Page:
The windows in my first home, a 1968 townhouse, leaked water like a sieve. It was then that I learned the importance of sealing windows and doors before winter, not after. Over the years I've kept ahead of the curve, never letting my window frames or doors become damaged through neglect. Here are a few techniques I've picked up for sealing around the house to protect windows and doors and cut heating bills.
Seal French windows
Mullioned windows, in which glass panes are dissected with strips of wood, aluminum, or vinyl, require sealing as they age. For a universal product that works both indoors and out, as well as on wood, vinyl, and aluminum, use outdoor silicone caulk in clear or white, depending on the color of your window frame. Be sure to cut the tip of your caulk tube at a 45-degree angle, which will allow you to seal hard-to-reach corners. Older French windows may need to be sealed on both the inside and the outside. And using a caulk gun will make even distribution a breeze.
Seal exterior doors in three ways
The cracks around your front, back, or porch doors can let in as much cold or hot air as a partially opened window. To seal the bottom of your door, use a weatherproof door strip equal in length to the width of your door. The easiest seal to install fits over the bottom lip of your door, while the hair-brush bottom sweeps beneath it.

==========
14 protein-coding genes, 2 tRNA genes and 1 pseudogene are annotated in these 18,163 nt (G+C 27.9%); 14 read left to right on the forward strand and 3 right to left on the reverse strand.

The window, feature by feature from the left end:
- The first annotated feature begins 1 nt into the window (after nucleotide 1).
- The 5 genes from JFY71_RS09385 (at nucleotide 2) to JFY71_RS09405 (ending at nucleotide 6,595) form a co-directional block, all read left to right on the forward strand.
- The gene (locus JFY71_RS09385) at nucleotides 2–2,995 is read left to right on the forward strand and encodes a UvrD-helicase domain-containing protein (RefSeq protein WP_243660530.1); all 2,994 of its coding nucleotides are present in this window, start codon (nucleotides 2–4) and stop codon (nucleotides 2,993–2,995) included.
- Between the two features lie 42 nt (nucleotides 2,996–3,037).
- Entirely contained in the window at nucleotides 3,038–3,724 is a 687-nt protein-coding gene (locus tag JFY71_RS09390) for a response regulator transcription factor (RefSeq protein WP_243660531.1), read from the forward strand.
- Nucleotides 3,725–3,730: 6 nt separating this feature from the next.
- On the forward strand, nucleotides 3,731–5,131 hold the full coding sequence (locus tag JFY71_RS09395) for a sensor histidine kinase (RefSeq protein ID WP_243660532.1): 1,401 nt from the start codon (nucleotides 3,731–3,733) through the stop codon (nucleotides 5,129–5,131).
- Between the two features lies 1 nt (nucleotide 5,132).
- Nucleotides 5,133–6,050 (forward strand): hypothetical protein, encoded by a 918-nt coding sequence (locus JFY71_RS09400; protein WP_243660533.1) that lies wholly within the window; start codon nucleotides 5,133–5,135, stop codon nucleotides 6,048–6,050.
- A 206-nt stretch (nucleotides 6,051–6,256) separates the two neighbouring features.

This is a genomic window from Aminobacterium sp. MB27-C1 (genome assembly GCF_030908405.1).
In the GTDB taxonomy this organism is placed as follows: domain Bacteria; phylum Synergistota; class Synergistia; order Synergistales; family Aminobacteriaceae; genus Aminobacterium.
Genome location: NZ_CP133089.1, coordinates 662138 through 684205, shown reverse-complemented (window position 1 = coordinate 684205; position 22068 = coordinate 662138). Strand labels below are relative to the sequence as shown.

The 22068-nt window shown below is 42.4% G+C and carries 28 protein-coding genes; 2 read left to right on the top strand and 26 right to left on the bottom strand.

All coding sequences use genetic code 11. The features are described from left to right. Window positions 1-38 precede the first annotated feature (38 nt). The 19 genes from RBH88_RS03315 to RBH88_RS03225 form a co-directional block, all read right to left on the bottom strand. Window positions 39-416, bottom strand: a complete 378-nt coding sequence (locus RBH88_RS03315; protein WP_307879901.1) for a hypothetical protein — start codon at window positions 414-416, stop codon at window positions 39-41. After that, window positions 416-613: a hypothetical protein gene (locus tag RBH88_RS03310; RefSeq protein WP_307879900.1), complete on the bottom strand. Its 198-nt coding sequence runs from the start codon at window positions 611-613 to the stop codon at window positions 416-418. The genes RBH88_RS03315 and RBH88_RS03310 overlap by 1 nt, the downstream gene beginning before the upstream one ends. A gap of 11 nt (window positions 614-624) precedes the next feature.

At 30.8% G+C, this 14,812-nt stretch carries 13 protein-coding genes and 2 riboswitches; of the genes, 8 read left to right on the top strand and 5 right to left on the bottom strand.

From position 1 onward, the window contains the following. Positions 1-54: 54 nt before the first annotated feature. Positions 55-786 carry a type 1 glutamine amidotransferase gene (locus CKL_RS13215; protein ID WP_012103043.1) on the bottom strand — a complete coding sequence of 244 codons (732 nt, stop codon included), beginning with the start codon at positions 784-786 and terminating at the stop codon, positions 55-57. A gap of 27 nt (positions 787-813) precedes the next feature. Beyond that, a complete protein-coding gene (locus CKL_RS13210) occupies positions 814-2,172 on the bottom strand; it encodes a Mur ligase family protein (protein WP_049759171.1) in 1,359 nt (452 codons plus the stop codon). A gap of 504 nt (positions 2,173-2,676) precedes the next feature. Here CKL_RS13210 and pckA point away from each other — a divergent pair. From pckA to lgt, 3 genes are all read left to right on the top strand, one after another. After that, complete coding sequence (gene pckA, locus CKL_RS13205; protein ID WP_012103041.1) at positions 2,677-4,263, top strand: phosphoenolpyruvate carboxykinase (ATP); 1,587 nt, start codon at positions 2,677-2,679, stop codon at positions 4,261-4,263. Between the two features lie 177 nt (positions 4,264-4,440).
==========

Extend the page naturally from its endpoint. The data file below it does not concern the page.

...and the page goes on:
To seal the door-knob side of your door (where the crack is typically larger), use a porch door wood strip that comes with a vinyl clad foam seal running along its side. Cut the wood to fit the length of your door, then fit it over the edge with the seal hanging over the gap between the door and door jamb. Be sure to prime and paint the wood and seal to match the color of your door.
Finally, seal the door jamb all around using self-adhesive foam seal. Once a year, it's a good idea to replace this seal as it flattens. Simply peel it off and replace it immediately with a fresh seal, which will adhere to the sticky residue left from the old one.
Seal electrical outlets
Electrical outlets set in exterior-facing walls can let in hot or cold air and should be insulated. Simply seal such outlets using polyethylene foam gaskets, which easily fit under the plastic outlet cover. In addition, seal unused outlets with child safety caps that look like clear covers for the socket.
Seal old wooden windows
Old window frames, especially wooden ones, may degrade or even rot if they are neglected over the years. Before sealing damaged window frames, first inspect their integrity. Use wood putty to fill in small rotten gaps, or replace the wooden strip altogether if water damage is heavy. Use outdoor silicone caulk to seal around the window, then prime the wood before painting it. The primer will protect the repaired wooden frame from further weather damage.
You'll find all the seals mentioned in this article at your local home improvement store.